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Government told to let asylum seekers work in the UK

The UK’s Migration Advisory Committee (MAC) has issued its annual report, recommending that asylum seekers be allowed to work. Additional recommendations included a fast-track visa for care sector workers.

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MAC rejects asylum seeker employment ‘pull factor’ claim

In their annual report to the Home Secretary, Priti Patel, the committee stated that the ban on asylum seekers holding employment showed clear evidence of harm.

They cited research carried out our by Refugee Action, stating that the anxiety and stress placed on those waiting for a decision to be issued can impact wellbeing and long-term integration.

In a recent parliamentary statement, The Under Secretary for Justice and Tackling Illegal Migration, Tom Pursglove, stated:

“In light of wider priorities to fix the broken asylum system, reduce pull factors to the UK, and ensure our policies do not encourage people to undercut the resident labour force, we are retaining our asylum seeker right to work policy with no further changes.”

However, the MAC report noted that the Home Office has provided no evidence to support a link between the employment ban and other pull factors.

The chair of the MAC, Professor Brian Bell, said that:

“It’s not enough to say: ‘There’s a pull factor.’ You’ve got to have evidence to support that. You can’t come to conclusions if you’re not willing to tell us what the evidence is on one side of the equation.”

What are the benefits of allowing asylum seekers to work?

Over 200 organisations have joined together to establish the Lift the Ban coalition to campaign for the rights of asylum seekers to work in the UK while they are waiting for a decision on their case.

According to Lift the Ban’s report in 2020, benefits of allowing asylum seekers to work include:

  • Improve changes of successful integration into new communities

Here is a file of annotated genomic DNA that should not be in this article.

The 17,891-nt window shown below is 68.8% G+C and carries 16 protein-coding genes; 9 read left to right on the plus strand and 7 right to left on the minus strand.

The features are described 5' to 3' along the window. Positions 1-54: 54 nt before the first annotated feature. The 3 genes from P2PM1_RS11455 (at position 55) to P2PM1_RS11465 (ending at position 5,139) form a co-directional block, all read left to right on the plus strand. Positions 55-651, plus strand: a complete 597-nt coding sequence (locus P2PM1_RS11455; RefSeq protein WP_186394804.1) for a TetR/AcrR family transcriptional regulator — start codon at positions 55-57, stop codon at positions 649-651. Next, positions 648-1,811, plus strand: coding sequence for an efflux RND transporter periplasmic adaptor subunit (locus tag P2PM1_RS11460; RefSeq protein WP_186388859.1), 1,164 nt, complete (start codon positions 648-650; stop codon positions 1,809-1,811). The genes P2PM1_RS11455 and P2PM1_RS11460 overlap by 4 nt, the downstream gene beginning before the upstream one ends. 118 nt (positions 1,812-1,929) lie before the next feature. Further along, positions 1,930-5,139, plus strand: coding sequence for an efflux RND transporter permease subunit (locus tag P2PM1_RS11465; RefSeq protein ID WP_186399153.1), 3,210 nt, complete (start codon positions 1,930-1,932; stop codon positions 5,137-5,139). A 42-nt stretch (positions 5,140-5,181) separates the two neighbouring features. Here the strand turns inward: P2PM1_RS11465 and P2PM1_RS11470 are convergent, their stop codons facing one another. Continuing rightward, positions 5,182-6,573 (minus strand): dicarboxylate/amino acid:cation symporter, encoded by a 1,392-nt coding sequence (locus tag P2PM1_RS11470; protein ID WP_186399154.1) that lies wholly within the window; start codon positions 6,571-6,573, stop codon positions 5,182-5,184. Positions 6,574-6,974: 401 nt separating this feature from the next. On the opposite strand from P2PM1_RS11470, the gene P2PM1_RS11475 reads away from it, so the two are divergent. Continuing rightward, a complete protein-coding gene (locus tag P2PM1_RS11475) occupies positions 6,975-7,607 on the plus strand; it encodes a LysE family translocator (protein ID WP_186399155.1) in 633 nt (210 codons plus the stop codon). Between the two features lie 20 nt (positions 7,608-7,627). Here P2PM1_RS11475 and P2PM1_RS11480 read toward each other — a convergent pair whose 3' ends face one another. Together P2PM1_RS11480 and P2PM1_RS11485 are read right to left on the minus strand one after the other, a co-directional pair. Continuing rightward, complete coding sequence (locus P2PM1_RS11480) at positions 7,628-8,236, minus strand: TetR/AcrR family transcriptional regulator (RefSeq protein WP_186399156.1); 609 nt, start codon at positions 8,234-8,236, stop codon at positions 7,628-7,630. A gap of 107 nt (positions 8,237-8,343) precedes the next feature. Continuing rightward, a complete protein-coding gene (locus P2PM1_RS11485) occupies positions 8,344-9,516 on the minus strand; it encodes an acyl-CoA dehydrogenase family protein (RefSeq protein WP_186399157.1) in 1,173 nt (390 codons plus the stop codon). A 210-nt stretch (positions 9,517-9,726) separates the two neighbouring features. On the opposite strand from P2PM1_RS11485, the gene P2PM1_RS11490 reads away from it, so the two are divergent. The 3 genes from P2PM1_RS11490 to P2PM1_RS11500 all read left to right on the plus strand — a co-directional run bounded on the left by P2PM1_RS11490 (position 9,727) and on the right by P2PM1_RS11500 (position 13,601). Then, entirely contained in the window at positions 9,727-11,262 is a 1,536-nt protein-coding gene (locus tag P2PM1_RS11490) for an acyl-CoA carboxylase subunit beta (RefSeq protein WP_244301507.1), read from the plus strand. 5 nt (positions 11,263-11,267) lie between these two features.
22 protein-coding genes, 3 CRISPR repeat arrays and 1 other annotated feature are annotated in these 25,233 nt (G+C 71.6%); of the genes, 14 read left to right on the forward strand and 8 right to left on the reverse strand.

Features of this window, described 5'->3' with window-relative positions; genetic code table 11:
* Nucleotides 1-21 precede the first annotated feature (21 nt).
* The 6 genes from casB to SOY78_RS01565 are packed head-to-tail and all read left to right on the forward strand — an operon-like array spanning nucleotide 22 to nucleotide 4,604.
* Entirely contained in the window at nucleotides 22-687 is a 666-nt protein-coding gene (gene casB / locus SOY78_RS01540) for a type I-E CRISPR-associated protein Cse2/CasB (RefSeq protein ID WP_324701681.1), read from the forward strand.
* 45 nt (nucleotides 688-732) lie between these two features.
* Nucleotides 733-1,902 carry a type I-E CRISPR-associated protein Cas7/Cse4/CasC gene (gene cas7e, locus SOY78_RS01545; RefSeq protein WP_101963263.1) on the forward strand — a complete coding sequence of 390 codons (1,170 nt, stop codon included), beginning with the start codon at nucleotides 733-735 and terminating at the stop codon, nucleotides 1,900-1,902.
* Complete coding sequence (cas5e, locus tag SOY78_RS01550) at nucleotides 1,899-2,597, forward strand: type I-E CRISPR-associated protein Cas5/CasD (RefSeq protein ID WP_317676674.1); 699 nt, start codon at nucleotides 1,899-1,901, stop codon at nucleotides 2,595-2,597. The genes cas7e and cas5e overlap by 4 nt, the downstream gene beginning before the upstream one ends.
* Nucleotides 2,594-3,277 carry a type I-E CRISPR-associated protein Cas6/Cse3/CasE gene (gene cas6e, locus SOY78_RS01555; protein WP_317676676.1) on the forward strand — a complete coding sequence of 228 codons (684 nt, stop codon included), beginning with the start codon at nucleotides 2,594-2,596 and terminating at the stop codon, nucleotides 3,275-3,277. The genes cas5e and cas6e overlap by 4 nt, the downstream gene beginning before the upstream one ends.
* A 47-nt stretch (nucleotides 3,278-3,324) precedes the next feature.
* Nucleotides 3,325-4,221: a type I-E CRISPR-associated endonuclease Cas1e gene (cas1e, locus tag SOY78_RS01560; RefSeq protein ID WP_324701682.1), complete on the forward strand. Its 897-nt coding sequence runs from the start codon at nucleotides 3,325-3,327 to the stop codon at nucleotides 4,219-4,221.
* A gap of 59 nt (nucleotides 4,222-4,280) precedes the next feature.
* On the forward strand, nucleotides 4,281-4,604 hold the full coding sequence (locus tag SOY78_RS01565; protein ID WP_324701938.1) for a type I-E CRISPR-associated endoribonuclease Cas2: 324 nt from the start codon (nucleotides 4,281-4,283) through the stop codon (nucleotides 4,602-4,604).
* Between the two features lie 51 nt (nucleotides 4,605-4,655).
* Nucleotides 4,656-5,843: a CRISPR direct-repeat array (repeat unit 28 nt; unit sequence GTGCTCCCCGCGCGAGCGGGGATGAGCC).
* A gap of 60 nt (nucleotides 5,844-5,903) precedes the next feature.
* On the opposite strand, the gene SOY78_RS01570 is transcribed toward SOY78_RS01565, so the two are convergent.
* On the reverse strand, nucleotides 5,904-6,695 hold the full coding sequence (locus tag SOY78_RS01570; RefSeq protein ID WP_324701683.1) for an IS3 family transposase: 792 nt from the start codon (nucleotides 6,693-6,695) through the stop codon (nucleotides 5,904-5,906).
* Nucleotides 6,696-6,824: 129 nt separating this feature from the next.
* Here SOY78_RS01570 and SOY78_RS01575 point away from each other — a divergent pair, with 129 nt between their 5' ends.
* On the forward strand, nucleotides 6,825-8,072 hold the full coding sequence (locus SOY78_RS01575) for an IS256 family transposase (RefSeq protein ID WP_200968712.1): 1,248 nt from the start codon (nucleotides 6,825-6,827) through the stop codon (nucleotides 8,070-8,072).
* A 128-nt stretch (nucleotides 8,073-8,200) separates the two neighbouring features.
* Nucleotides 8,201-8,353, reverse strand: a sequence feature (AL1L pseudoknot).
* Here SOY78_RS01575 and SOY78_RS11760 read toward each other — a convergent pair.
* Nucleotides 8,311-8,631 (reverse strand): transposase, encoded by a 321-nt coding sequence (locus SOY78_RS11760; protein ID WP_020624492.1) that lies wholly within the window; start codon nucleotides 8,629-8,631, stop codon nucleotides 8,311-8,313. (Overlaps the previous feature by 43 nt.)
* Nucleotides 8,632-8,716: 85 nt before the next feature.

• Allow those seeking asylum to live a life of dignity by becoming self-sufficient
  • Improve the mental health of those seeing asylum by ensuring autonomy and independence
  • Support the UK economy (by contributing between £22 million and £356 million per year)
  • Provide evidence-based policy change which is broadly popular and pragmatic

The Lift the Ban report states that “there is little to no evidence of a link between economic rights and entitlements and the destination choices of those seeking asylum.”

The actual pull factors that influence choice of destination when migrating include:

  • Colonial links between the countries
  • Ability to speak the language
  • Presence of relatives and friends in the host country
  • Belief that the host country is generally safe, tolerant, and democratic

Indeed, the survey found that 72% of survey respondents (who had been or still seeking asylum) did not know before coming to the UK that asylum seekers were not allowed to work in the UK.

Recommendation to add care workers to the SOL

Among other recommendations, the MAC report advised the government to add care workers to the shortage occupation list (SOL).

The report stated:

“Given the severe and increasing difficulties faced by the care sector, the report brings forward preliminary findings on adult social care. The MAC recommends the government make care workers immediately eligible for the health and care worker visa and place the occupation on the shortage occupation list.”

The proposal means that employers will be eligible to sponsor care workers earning a minimum of £20,280 per year (or £10.10 per hour for a full-time worker).

Smaller care sector employers may not be eligible/ able to afford the cost of becoming a sponsor.

It remains to be seen what the government decides in light of this recommendation.

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